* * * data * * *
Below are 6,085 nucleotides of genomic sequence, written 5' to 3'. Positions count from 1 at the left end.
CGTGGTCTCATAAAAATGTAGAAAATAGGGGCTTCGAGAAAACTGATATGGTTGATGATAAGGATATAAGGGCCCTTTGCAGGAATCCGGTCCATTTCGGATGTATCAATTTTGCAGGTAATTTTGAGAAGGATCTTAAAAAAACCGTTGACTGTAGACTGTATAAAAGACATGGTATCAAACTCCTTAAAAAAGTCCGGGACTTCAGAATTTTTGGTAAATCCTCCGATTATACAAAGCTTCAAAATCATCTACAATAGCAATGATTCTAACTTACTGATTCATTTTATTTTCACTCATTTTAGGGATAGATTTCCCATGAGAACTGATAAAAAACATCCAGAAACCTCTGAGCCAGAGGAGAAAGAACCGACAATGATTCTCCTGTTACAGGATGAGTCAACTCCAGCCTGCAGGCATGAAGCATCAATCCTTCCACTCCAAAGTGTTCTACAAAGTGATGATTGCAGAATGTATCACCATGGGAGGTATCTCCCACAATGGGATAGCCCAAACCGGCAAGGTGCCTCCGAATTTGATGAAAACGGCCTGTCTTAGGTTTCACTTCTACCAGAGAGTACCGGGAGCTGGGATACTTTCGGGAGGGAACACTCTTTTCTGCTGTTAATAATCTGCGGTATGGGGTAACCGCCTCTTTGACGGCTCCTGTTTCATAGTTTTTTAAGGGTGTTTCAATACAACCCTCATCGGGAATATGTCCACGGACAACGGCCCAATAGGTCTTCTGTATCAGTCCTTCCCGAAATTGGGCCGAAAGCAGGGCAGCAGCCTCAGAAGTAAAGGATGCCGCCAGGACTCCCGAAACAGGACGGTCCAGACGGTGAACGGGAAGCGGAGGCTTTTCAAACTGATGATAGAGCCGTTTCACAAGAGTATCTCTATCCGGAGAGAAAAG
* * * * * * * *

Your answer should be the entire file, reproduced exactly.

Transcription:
Below are 6,085 nucleotides of genomic sequence, written 5' to 3'. Positions count from 1 at the left end.
CGTGGTCTCATAAAAATGTAGAAAATAGGGGCTTCGAGAAAACTGATATGGTTGATGATAAGGATATAAGGGCCCTTTGCAGGAATCCGGTCCATTTCGGATGTATCAATTTTGCAGGTAATTTTGAGAAGGATCTTAAAAAAACCGTTGACTGTAGACTGTATAAAAGACATGGTATCAAACTCCTTAAAAAAGTCCGGGACTTCAGAATTTTTGGTAAATCCTCCGATTATACAAAGCTTCAAAATCATCTACAATAGCAATGATTCTAACTTACTGATTCATTTTATTTTCACTCATTTTAGGGATAGATTTCCCATGAGAACTGATAAAAAACATCCAGAAACCTCTGAGCCAGAGGAGAAAGAACCGACAATGATTCTCCTGTTACAGGATGAGTCAACTCCAGCCTGCAGGCATGAAGCATCAATCCTTCCACTCCAAAGTGTTCTACAAAGTGATGATTGCAGAATGTATCACCATGGGAGGTATCTCCCACAATGGGATAGCCCAAACCGGCAAGGTGCCTCCGAATTTGATGAAAACGGCCTGTCTTAGGTTTCACTTCTACCAGAGAGTACCGGGAGCTGGGATACTTTCGGGAGGGAACACTCTTTTCTGCTGTTAATAATCTGCGGTATGGGGTAACCGCCTCTTTGACGGCTCCTGTTTCATAGTTTTTTAAGGGTGTTTCAATACAACCCTCATCGGGAATATGTCCACGGACAACGGCCCAATAGGTCTTCTGTATCAGTCCTTCCCGAAATTGGGCCGAAAGCAGGGCAGCAGCCTCAGAAGTAAAGGATGCCGCCAGGACTCCCGAAACAGGACGGTCCAGACGGTGAACGGGAAGCGGAGGCTTTTCAAACTGATGATAGAGCCGTTTCACAAGAGTATCTCTATCCGGAGAGAAAAG